Thursday, September 29

In defense of, uh, pink locker rooms.

OK, I don't want to come across as someone who's using this blog solely to pump up college football programs and tweak the noses of the academics who for whatever reason oppose or resent them, but when I read this story about how the Iowa Hawkeyes paint their visitors' locker room a nice rosy effeminate shade of pink, my first instinct was to laugh a good hearty "Ooooh, burn!" laugh, rather than get offended; and my second instinct was to roll my eyes over how some people have all of a sudden decided to make a big deal out of it:

Several professors and students joined the call Tuesday for the athletic department to do away with the pink showers, carpeting and lockers, a decades-long Hawkeye football tradition.

Critics say the use of pink demeans women, perpetuates offensive stereotypes about women and homosexuality, and puts the university in the uncomfortable position of tacitly supporting those messages.

"I want the locker room gone," law school professor Jill Gaulding told a university committee studying the athletic department's compliance with NCAA standards, including gender equity.


Not to sound like a male chauvinist ass here, but . . . who the hell died and made you the athletic department's official interior decorator, law school professor Jill Gaulding? Number one, I bet you could interview every single person currently being tried or incarcerated in the state of Iowa for domestic abuse or anti-gay hate crimes and not one of them would point to Iowa's freaking visitors' locker room as the inspiration begind their "offensive stereotypes" about women and/or homosexuals. Number two, I wonder just how many of these crimes Jill Gaulding could've helped prevent or at least call attention to had she not been wasting her time and energy getting all worked up over a pink locker room.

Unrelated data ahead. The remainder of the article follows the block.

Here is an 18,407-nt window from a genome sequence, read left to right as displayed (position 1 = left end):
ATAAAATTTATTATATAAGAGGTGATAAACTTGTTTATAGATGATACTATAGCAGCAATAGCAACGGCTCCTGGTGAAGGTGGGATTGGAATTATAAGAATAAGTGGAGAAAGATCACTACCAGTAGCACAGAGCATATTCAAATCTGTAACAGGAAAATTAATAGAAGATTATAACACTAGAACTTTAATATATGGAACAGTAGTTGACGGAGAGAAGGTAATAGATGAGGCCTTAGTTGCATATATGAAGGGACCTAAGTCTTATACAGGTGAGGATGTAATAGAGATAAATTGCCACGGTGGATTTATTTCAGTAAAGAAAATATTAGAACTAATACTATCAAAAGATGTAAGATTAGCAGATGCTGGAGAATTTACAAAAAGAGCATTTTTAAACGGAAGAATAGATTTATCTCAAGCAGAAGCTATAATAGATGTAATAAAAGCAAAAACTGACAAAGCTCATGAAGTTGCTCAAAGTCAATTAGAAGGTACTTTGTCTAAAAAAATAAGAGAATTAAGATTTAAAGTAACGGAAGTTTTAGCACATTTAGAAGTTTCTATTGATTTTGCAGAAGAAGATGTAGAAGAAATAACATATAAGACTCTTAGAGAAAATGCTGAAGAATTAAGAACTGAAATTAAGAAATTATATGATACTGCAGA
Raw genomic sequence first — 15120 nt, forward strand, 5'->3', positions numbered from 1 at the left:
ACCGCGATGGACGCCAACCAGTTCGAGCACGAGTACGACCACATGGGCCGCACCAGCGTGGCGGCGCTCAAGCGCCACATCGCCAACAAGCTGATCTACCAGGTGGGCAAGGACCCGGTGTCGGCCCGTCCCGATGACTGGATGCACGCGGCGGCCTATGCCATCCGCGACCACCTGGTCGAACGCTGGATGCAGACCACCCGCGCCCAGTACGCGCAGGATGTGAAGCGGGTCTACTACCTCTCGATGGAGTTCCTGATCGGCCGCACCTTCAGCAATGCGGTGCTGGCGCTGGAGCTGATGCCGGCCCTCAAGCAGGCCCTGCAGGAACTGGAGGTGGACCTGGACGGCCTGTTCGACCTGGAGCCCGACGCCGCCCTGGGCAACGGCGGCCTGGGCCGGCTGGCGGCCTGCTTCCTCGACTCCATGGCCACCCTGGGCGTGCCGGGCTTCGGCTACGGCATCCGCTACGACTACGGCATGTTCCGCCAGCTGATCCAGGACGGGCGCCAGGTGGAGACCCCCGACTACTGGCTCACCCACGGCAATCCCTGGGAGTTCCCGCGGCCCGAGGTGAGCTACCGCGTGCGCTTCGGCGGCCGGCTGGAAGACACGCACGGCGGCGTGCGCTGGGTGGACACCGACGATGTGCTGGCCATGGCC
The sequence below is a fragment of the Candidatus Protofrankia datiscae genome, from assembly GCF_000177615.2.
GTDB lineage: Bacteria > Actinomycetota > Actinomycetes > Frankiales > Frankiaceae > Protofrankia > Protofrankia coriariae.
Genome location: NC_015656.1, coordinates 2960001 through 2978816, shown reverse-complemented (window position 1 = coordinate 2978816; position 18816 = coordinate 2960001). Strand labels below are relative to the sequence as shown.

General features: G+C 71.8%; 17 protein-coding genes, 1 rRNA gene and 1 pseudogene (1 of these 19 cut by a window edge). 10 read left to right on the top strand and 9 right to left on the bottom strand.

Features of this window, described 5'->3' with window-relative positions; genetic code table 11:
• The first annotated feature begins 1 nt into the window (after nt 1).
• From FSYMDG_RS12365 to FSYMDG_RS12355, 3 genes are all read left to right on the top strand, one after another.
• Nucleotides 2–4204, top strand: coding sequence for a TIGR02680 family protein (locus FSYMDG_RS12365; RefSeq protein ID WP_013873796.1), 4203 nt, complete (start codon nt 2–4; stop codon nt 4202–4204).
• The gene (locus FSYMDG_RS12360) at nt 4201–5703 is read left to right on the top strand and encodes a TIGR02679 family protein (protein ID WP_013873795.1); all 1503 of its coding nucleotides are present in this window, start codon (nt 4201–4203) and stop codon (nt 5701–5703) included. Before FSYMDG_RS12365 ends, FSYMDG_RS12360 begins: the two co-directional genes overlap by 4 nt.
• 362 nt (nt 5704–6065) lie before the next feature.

Look, nobody's more in favor of equality for women and homosexuals than I am. But there's equality for women and homosexuals, and then there's . . . a pink locker room. And maybe Iowa is trying to subliminally whisper to their football opponents, "Tee-hee, you guys are a bunch of girls," but . . . so what? If we're going to ban pink locker rooms because they perpetuate stereotypes of women and gays, then we're also going to have to ban shows like "Sex and the City" that portray men alternately as clueless horndogs, weaklings, or clods, and the next time my significant other (which, God willing, I will be lucky enough to one day have) gets pissed off at me for not taking out the trash or something because I'm busy watching the game and rolls her eyes and mutters, "Men," I'm going to get to turn around and say, "Stop stereotyping me!!11!!!1!"

Plus, isn't Jill Gaulding perpetuating a stereotype that's just as damaging -- that all women like pink? I don't think my sister particularly likes pink. My friend Melissa, who played rugby in college (and who is also straight, and hot), doesn't especially like pink either as far as I know. How is Jill Gaulding doing women a service by taking it upon herself to unilaterally declare that the color pink is a cause behind which all women everywhere must rally? If some other law professor somewhere decides that mauve is getting a bum rap, are all women going to have to defend that too?